Oneway ANOVA >Singlefactor analysis of variance.
In psychology, OneWay ANOVA (Analysis of Variance) is a statistical method used to test for differences between three or more groups on a single variable. It is used to determine whether there is a significant difference between the means of two or more groups.
Here are some examples of how OneWay ANOVA might be used in psychology:

Depression levels: A psychologist might use OneWay ANOVA to compare the levels of depression in three different groups of individuals: those receiving therapy, those taking medication, and those receiving a placebo. The psychologist would measure depression levels using a standard questionnaire and then compare the mean scores for each group to determine whether there is a significant difference between them.

Learning styles: A researcher might use OneWay ANOVA to investigate whether there are differences in learning styles among three different groups of students: visual learners, auditory learners, and kinesthetic learners. The researcher would use a standard measure of learning style preference and compare the mean scores for each group to determine whether there is a significant difference between them.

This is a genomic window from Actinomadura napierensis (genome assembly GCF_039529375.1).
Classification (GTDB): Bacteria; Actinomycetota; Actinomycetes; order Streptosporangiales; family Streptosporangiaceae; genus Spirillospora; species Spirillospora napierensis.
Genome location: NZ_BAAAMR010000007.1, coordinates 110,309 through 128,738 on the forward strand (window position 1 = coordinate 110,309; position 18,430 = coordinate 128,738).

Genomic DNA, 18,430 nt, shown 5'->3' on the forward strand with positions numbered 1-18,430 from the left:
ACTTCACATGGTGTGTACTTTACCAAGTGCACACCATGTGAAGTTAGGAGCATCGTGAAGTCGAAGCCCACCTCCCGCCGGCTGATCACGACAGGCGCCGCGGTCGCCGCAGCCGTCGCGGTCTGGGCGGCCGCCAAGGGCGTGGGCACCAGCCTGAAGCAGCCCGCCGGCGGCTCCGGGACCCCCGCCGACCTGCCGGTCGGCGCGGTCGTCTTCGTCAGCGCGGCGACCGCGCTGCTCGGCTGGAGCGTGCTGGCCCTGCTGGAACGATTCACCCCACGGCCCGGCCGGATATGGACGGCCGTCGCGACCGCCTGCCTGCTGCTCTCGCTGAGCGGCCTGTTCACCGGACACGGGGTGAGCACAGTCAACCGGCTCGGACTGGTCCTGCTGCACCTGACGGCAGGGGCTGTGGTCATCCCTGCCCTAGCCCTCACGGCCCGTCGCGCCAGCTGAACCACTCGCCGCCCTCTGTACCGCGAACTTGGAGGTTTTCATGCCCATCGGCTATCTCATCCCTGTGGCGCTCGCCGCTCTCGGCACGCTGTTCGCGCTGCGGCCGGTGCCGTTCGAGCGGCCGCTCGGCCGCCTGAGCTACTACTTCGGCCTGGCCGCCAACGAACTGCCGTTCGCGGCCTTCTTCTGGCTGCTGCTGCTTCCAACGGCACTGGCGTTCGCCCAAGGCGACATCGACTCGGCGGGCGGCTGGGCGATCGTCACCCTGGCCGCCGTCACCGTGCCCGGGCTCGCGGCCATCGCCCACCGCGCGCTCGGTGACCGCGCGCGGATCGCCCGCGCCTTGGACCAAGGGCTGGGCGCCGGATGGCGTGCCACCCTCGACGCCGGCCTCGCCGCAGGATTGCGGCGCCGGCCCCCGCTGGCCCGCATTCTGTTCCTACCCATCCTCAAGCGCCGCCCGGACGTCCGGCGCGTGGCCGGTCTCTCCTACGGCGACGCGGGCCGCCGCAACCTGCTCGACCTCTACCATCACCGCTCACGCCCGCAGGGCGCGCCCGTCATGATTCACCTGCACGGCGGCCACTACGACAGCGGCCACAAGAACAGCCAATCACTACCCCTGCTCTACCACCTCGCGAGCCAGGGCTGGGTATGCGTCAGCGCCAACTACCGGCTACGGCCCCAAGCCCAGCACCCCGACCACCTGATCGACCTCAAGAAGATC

Personality traits: A psychologist might use OneWay ANOVA to compare the levels of a particular personality trait, such as extraversion, in three different age groups: teenagers, young adults, and older adults. The psychologist would measure extraversion levels using a standard personality questionnaire and compare the mean scores for each group to determine whether there is a significant difference between them.

Perceived stress: A researcher might use OneWay ANOVA to investigate whether there are differences in perceived stress levels among three different groups of workers: fulltime employees, parttime employees, and contract workers. The researcher would use a standard measure of perceived stress and compare the mean scores for each group to determine whether there is a significant difference between them.